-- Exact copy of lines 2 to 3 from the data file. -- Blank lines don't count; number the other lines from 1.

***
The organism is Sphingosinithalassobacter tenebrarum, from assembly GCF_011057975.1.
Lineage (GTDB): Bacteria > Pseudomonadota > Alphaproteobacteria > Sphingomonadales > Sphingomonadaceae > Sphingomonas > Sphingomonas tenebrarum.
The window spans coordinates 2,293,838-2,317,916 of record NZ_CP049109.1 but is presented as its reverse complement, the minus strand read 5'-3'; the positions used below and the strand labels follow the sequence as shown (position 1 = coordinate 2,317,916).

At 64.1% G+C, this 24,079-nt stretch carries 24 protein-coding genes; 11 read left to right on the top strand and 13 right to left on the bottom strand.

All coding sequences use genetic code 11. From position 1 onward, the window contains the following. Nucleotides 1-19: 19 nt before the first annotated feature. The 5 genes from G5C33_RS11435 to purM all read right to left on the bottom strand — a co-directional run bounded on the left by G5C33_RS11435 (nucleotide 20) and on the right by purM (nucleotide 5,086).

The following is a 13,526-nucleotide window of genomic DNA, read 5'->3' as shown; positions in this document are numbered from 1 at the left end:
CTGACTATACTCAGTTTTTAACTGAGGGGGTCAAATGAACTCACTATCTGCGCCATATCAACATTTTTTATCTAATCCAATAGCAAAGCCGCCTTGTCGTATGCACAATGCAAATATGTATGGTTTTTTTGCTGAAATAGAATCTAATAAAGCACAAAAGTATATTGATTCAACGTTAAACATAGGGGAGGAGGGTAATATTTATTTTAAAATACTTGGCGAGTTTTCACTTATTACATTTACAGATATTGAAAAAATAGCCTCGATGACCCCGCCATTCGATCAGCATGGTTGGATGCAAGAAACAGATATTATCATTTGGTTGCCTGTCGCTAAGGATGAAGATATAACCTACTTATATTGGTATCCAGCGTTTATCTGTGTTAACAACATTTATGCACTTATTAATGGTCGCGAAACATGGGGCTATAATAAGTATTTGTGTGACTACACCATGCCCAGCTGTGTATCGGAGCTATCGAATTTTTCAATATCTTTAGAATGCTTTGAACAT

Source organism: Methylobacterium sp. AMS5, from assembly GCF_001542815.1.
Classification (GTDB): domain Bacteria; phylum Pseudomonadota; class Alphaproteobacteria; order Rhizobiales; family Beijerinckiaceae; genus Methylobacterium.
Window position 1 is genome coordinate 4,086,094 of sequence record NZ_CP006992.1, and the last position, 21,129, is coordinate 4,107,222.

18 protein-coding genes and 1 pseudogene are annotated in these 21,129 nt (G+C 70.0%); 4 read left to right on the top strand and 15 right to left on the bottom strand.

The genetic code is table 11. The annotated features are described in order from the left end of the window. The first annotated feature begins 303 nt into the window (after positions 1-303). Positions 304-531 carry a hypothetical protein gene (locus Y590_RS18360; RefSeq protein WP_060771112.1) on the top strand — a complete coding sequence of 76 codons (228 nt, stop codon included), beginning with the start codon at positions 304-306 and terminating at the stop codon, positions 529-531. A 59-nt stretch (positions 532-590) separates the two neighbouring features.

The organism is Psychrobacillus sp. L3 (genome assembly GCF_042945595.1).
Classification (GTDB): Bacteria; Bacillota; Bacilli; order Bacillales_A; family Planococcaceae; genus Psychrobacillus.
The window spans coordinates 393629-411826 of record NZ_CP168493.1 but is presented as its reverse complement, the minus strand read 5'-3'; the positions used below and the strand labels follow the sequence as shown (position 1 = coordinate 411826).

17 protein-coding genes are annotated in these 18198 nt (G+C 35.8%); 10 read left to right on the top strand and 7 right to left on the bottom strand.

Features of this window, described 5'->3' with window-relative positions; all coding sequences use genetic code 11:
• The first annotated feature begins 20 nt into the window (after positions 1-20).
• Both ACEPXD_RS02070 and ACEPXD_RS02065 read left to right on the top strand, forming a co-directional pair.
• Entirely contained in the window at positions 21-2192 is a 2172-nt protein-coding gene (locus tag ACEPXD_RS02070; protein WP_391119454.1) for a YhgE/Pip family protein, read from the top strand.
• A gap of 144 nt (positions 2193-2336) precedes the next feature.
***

Lineage (GTDB): Bacteria > Pseudomonadota > Alphaproteobacteria > Sphingomonadales > Sphingomonadaceae > Sphingomonas > Sphingomonas tenebrarum.
The window spans coordinates 2,293,838-2,317,916 of record NZ_CP049109.1 but is presented as its reverse complement, the minus strand read 5'-3'; the positions used below and the strand labels follow the sequence as shown (position 1 = coordinate 2,317,916).